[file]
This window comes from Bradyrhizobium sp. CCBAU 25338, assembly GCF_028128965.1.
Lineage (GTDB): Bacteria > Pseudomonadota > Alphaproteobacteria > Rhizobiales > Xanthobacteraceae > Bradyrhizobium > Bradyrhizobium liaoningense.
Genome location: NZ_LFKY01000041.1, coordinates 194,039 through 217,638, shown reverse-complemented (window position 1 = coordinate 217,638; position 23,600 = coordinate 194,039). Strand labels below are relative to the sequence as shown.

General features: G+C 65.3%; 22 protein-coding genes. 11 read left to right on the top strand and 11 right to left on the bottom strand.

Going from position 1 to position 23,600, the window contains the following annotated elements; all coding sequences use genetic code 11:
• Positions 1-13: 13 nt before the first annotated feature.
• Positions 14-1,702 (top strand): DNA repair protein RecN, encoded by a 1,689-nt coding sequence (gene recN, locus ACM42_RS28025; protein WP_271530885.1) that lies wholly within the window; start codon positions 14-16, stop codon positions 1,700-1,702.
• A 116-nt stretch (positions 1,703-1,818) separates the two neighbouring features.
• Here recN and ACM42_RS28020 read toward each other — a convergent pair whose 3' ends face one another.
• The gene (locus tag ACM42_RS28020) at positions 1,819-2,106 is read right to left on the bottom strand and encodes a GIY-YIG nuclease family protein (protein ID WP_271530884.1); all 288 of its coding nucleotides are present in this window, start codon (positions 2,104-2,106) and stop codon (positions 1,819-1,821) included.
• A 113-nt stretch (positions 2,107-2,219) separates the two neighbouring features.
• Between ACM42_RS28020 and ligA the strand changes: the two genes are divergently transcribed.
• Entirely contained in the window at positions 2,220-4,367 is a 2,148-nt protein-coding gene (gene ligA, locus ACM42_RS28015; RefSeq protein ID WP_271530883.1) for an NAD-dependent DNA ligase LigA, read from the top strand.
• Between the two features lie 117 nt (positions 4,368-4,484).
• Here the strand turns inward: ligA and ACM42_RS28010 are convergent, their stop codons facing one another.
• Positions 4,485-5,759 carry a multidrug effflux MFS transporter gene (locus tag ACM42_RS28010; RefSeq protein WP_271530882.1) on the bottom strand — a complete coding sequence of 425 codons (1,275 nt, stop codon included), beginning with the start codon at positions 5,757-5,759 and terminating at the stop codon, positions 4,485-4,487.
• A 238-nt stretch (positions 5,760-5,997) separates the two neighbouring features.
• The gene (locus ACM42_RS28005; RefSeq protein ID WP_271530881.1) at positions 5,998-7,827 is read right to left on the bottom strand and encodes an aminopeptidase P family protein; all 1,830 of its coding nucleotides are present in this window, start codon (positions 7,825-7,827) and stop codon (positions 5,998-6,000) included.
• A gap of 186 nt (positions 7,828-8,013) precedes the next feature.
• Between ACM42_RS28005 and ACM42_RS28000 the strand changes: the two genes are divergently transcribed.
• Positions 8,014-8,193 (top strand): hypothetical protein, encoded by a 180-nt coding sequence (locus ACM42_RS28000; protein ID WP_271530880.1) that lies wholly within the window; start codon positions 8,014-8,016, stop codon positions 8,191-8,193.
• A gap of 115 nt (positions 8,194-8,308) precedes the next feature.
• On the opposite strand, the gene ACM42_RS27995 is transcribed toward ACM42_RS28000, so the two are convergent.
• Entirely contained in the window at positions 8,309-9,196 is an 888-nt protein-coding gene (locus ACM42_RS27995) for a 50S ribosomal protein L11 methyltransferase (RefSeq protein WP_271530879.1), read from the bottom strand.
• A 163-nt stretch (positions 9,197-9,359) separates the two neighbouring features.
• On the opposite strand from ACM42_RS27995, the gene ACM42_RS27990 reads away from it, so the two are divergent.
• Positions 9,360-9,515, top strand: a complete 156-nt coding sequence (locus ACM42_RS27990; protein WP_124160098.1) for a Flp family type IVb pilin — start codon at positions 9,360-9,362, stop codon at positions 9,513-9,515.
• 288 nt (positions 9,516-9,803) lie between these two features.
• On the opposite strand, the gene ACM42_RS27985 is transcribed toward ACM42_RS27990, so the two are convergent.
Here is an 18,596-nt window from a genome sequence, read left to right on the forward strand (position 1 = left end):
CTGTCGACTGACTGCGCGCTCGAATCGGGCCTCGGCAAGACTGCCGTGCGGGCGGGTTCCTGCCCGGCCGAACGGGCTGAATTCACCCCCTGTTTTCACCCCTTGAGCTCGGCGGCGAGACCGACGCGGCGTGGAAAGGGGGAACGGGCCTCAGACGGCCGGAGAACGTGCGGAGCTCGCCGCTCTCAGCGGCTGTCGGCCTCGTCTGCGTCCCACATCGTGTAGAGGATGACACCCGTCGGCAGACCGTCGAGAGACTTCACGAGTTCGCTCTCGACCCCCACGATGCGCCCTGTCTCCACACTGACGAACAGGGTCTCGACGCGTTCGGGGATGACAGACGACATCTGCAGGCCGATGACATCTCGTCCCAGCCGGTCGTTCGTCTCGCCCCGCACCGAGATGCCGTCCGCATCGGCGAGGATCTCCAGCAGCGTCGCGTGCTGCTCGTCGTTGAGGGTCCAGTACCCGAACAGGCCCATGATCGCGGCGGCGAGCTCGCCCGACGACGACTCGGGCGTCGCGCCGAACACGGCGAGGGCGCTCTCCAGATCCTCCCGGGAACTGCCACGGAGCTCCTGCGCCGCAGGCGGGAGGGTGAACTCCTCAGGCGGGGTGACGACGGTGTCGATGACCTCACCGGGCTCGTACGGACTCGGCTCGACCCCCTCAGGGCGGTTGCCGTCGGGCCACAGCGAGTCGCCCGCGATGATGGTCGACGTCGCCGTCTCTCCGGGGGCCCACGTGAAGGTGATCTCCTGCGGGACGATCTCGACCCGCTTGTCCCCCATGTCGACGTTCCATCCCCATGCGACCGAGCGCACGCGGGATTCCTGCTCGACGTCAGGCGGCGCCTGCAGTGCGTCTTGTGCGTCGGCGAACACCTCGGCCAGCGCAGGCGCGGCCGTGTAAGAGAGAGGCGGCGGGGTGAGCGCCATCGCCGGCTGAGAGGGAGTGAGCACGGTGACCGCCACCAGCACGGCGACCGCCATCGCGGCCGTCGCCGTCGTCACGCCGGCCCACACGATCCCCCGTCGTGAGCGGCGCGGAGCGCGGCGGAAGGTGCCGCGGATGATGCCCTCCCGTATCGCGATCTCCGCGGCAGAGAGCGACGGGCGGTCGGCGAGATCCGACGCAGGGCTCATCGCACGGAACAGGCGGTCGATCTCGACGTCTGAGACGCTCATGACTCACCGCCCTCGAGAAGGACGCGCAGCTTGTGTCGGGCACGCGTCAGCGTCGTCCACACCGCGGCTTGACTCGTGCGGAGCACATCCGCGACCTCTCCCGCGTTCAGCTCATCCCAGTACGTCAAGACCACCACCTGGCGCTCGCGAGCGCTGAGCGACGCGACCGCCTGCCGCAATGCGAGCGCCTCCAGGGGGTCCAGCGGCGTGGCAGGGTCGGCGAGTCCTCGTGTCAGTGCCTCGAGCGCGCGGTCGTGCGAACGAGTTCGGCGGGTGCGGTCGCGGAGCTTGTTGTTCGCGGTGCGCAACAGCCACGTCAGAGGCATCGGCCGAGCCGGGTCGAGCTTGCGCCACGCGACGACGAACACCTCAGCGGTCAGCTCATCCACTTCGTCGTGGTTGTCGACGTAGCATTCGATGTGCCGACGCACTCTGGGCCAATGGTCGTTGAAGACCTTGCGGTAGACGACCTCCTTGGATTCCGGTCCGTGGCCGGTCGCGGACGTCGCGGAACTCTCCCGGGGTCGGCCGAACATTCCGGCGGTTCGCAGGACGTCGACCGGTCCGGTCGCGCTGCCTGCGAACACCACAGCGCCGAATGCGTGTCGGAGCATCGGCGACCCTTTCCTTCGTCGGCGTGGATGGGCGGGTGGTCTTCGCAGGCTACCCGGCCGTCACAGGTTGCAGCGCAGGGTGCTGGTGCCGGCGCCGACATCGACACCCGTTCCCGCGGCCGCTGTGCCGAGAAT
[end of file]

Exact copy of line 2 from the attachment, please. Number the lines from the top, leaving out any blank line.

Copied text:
Lineage (GTDB): Bacteria > Pseudomonadota > Alphaproteobacteria > Rhizobiales > Xanthobacteraceae > Bradyrhizobium > Bradyrhizobium liaoningense.